Skip to main content
You are the owner of this article.
You have permission to edit this article.
Primary election turnout in Culpeper 10.5 percent

Primary election turnout in Culpeper 10.5 percent


Voting booths stand vacant on Tuesday at the West Fairfax voting location in Culpeper during the primary election.

Voter turnout, in spite of Tuesday’s sunny skies and mild temperatures, proved dismal for Tuesday’s Dual Primary Election in Culpeper County, though not the absolute worst in recent years.

By day’s end, with all 15 voting sites open 6 a.m. to 7 p.m., an estimated 10.5 percent of registered voters turned out to cast ballots selecting state office party nominees for the November election—3,387 of 32,815 people who could have voted.

Primary elections generally attract low voter turnout, but not always. For example, in the 2016 dual presidential primary, 32 percent of registered voters in Culpeper County came out to pick Hillary Clinton for the Democratic ticket and Donald Trump to represent the GOP.

The lowest primary turnout in Culpeper in the last five years was 7 percent in 2015’s state senate contest. The 2017 dual primary for governor attracted about 15 percent of registered voters in Culpeper while the turnout was almost 17 percent locally in the 2018 congressional dual primary.

The fact that Tuesday’s primary selected nominees for both Democrats and Republicans in three of Culpeper’s five General Assembly districts, including one that splits up the town, resulted in very low vote counts at some precincts as voters could only cast ballots for one party or the other.

In Lignum, for example, just seven votes were cast in the Democratic Primary for State Senate District 17, and at Brown’s Store, only nine. Former Charlottesville School Board Member Amy Laufer won her party’s nomination easily districtwide.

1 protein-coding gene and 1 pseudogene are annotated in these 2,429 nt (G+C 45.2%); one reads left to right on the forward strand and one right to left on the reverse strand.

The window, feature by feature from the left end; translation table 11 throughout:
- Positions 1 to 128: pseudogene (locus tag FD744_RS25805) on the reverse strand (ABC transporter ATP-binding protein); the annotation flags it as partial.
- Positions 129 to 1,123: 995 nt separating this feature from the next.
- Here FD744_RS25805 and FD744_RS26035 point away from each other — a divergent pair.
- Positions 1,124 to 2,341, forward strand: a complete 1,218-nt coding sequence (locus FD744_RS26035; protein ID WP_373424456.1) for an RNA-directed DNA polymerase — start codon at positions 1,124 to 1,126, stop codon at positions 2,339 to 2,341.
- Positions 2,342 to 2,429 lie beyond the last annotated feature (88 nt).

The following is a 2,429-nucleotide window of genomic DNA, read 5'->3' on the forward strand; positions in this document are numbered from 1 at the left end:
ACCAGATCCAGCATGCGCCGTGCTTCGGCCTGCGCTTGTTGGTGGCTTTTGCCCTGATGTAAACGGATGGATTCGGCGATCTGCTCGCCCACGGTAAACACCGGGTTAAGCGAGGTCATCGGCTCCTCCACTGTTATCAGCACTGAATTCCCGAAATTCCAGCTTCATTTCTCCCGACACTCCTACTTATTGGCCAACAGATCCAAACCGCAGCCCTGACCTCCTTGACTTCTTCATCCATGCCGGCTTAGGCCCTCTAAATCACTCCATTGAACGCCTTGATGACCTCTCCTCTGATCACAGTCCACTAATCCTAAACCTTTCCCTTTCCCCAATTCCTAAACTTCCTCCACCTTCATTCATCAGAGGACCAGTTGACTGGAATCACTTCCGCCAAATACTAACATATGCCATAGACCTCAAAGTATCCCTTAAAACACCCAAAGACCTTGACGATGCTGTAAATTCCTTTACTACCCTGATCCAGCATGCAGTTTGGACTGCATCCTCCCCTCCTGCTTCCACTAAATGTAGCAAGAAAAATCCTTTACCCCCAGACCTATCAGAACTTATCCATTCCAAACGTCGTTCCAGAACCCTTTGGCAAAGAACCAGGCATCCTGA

Meanwhile, at the town’s West Fairfax District, in the State Senate District 17 Republican Primary, incumbent Sen. Bryce Reeves got the most votes of any other precinct with 187, and he easily won his party’s nomination districtwide.

Town voters Jim and Paula Woehr, husband and wife, voted Democrat on Tuesday, and lamented the low turnout.

Support Local Journalism

Your subscription makes our reporting possible.

“Every time I run into people, whether it’s at a restaurant, or a neighbor’s, especially the young people, I will say, ‘I’m hoping you registered to vote’ and they will say, ‘yes,’ or maybe I scared them,” said Paula Woehr. “It’s so important to get the young people out to vote. This is very important, this is your state.”

Her husband concurred, acknowledging primary election interest is less.

“Because fewer people turn out, your vote has bigger impact,” said Jim Woehr.

June 11, in addition to being primary election day, was the deadline for local candidates to fill the necessary paperwork through the registrar’s office to run in the November election.

According to Culpeper County Registrar James Clements, the 2019 local candidates include the following individuals:

For sheriff: Scott Jenkins and C.J. Johnson; for commonwealth’s attorney: Paul Walther and Megan Frederick; for treasurer: Missy White, Alexa Fritz, Denise Whetzel and Aaron Mitchell; for commissioner of the revenue: Terry Yowell; and for Soil & Water Conservation District (two seats): Tom O’Halloran. The second seat is open and will be a write-in race;

Board of Supervisors: East Fairfax — Kathy Campbell and Ben Phillips; West Fairfax — Gary Deal; Catalpa — Paul Bates and Nate Clancy and Salem — Tami Coughlin and Tom Underwood.

School Board: Crissy Burnett and Ed Dunphy—West Fairfax; Pat Baker and Page Durham—East Fairfax; Janice Bates and Barbee Brown—Catalpa; and Anne Luckinbill—Salem.

Four at-large seats on Culpeper Town Council will be up for grabs in November. The candidates are: Keith Brown, Jamie Clancey, Hank Milans, Frank Reaves Jr., Bobby Ryan and Meaghan Taylor.

Be the first to know

* I understand and agree that registration on or use of this site constitutes agreement to its user agreement and privacy policy.

Related to this story

Most Popular

Exhausting as many resources as possible for a school year that could be another one for the record books, at least 100 of Virginia’s 132 school systems — including several in the Richmond area — are leaning on a state-sponsored virtual education program for help in alleviating some of the need for virtual seats for the 2021-22 school year.

Get up-to-the-minute news sent straight to your device.


Breaking News